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Sounds like your siblings aren't ready to accept that she's gone. It took me over a year after Dad died to go back to my parent's house and visit. Even then I kept expecting him to come through the door and say, "Surprise! I'm still here. I was just kidding!"

You may have to take the lead. Expecting others to do what you think they should do is not feasible for many reasons - time, fear, grief, money, old issues, ghosts of the past...

I suggest you order pizza, buy a couple of sixpacks, have some friends over, and make a list of everything. Tell your siblings what you are doing in case they want to join in and get to it. Then send out the list to the siblings and say, "Here ya go. This is what's left of Mom's life. Tell me what you want. If I don't hear back by X date, I'll call an estate dealer to come and make a bid on it. After the dealer picks it all up, you'll only get it back if you go pay for it."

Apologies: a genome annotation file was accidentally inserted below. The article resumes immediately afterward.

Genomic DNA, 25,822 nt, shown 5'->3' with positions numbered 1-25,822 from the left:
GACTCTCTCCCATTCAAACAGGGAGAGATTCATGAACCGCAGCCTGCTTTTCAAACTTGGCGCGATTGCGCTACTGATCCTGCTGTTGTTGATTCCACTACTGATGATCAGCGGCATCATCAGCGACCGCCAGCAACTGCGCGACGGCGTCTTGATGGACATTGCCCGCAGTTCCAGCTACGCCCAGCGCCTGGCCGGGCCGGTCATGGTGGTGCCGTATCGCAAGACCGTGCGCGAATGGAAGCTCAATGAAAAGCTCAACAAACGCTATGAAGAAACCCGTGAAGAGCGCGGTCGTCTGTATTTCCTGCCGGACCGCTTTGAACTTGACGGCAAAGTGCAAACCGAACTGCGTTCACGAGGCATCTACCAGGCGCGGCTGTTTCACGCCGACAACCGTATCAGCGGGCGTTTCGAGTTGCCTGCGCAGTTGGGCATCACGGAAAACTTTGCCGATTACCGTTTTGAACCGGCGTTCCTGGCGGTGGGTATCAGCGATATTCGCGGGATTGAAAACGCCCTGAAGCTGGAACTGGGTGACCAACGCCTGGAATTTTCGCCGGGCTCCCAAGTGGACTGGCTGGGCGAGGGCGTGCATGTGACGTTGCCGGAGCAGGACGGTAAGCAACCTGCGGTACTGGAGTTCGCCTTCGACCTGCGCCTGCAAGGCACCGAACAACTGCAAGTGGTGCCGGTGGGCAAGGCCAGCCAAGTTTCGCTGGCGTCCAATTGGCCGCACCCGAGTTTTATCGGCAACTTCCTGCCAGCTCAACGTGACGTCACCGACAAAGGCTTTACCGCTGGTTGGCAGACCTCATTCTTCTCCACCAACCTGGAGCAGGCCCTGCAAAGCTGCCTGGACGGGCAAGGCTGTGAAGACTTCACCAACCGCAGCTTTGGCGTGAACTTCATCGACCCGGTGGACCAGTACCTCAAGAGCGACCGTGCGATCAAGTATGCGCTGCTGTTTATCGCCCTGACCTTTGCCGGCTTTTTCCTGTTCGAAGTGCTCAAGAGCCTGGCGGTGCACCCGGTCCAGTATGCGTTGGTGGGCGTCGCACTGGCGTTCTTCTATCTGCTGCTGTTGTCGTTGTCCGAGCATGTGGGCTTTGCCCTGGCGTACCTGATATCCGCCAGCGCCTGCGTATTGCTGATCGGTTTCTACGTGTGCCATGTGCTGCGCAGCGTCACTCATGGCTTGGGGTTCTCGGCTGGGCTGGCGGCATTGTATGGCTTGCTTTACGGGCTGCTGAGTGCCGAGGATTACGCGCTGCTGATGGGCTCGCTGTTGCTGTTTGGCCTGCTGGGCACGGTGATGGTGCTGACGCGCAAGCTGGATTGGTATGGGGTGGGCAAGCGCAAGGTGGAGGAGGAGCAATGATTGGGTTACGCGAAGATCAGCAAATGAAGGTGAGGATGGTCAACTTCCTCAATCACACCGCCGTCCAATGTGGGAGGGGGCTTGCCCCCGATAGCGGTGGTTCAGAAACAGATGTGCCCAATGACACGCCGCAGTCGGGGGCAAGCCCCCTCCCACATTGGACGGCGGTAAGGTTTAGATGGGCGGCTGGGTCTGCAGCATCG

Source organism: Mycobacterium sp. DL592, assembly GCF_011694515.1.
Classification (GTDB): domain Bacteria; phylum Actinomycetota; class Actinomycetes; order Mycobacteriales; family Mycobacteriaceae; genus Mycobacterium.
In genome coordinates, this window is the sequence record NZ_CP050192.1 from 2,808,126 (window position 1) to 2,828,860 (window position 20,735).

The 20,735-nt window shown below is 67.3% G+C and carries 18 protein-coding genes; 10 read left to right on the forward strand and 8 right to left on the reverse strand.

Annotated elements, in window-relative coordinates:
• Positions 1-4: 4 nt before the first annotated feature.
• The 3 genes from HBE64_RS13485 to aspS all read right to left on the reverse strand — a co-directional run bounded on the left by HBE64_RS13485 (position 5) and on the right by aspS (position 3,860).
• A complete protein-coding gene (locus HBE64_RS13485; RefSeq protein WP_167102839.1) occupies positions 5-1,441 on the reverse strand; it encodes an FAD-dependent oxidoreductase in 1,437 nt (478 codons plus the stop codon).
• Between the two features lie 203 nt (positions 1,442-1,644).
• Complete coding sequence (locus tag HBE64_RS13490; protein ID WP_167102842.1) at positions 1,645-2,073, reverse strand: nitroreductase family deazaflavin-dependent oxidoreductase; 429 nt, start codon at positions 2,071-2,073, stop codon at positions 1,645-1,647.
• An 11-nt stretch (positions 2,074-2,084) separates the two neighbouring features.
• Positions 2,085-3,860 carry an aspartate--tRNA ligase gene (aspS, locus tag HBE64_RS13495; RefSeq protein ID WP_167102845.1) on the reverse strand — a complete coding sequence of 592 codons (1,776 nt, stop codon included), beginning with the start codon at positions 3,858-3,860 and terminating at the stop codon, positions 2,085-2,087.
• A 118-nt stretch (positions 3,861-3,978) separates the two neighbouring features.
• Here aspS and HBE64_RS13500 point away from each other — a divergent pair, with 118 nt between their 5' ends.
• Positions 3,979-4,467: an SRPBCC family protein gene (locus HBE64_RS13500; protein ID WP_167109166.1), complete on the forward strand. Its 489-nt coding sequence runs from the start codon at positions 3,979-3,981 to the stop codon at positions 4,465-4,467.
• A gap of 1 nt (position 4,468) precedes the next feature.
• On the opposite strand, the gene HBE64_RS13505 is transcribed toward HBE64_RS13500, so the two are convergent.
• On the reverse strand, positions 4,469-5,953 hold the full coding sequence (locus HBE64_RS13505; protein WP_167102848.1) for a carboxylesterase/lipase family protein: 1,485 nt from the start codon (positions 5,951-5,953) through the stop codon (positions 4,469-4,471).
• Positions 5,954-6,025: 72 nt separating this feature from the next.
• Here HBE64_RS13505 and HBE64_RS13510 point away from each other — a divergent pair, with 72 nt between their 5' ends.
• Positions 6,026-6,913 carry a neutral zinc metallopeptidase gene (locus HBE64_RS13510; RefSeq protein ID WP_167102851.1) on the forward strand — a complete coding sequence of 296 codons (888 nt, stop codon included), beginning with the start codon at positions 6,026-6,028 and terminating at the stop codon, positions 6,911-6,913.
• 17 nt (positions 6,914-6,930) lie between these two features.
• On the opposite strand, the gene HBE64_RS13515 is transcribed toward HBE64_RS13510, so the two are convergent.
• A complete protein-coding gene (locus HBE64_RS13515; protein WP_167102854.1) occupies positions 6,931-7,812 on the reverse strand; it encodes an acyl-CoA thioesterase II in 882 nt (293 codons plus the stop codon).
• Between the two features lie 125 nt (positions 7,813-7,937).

Before you call an estate dealer, though, start a few piles:

1) This stuff should go to the homeless, church, domestic abuse shelter, etc.
2) This stuff could be used by Military spouses and families. (We dropped a lot of stuff off in San Diego after both my brother and dad passed away. Those families just are not being well taken care of and even our food items and dishes were gladly accepted.)
3) This stuff is just too personal to go to anyone but family
4) This needs to be shredded and/or destroyed
5) The, "Mom, what were you thinking holding on to 87 tupperware lids with no matching containers?" pile -- all the useless things that hide out and reproduce in the dark corners of our cabinets. Those get tossed.

Any antiques, hats, jewelry, crystal, interesting knick knacks can then be sold to the highest bidder on ebay or turned over to an estate auction.